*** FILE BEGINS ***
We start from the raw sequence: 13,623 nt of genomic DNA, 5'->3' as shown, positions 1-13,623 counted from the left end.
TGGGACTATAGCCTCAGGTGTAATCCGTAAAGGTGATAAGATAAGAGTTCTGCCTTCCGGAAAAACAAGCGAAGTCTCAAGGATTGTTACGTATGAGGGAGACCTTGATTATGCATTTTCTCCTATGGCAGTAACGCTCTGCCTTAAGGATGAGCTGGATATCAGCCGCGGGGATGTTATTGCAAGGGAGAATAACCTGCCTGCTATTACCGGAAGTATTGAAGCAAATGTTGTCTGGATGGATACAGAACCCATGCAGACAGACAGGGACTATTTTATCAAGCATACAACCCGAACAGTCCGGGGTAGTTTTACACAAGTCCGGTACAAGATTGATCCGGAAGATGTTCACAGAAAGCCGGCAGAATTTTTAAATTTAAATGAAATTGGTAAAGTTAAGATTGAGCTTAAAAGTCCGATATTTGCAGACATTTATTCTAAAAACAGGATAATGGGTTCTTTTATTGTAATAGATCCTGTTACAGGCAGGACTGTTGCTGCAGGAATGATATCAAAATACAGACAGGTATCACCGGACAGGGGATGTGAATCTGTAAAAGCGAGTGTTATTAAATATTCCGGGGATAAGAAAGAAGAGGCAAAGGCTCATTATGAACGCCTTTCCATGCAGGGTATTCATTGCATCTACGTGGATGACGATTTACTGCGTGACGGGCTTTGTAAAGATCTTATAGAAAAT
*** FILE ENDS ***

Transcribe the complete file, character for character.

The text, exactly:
We start from the raw sequence: 13,623 nt of genomic DNA, 5'->3' as shown, positions 1-13,623 counted from the left end.
TGGGACTATAGCCTCAGGTGTAATCCGTAAAGGTGATAAGATAAGAGTTCTGCCTTCCGGAAAAACAAGCGAAGTCTCAAGGATTGTTACGTATGAGGGAGACCTTGATTATGCATTTTCTCCTATGGCAGTAACGCTCTGCCTTAAGGATGAGCTGGATATCAGCCGCGGGGATGTTATTGCAAGGGAGAATAACCTGCCTGCTATTACCGGAAGTATTGAAGCAAATGTTGTCTGGATGGATACAGAACCCATGCAGACAGACAGGGACTATTTTATCAAGCATACAACCCGAACAGTCCGGGGTAGTTTTACACAAGTCCGGTACAAGATTGATCCGGAAGATGTTCACAGAAAGCCGGCAGAATTTTTAAATTTAAATGAAATTGGTAAAGTTAAGATTGAGCTTAAAAGTCCGATATTTGCAGACATTTATTCTAAAAACAGGATAATGGGTTCTTTTATTGTAATAGATCCTGTTACAGGCAGGACTGTTGCTGCAGGAATGATATCAAAATACAGACAGGTATCACCGGACAGGGGATGTGAATCTGTAAAAGCGAGTGTTATTAAATATTCCGGGGATAAGAAAGAAGAGGCAAAGGCTCATTATGAACGCCTTTCCATGCAGGGTATTCATTGCATCTACGTGGATGACGATTTACTGCGTGACGGGCTTTGTAAAGATCTTATAGAAAAT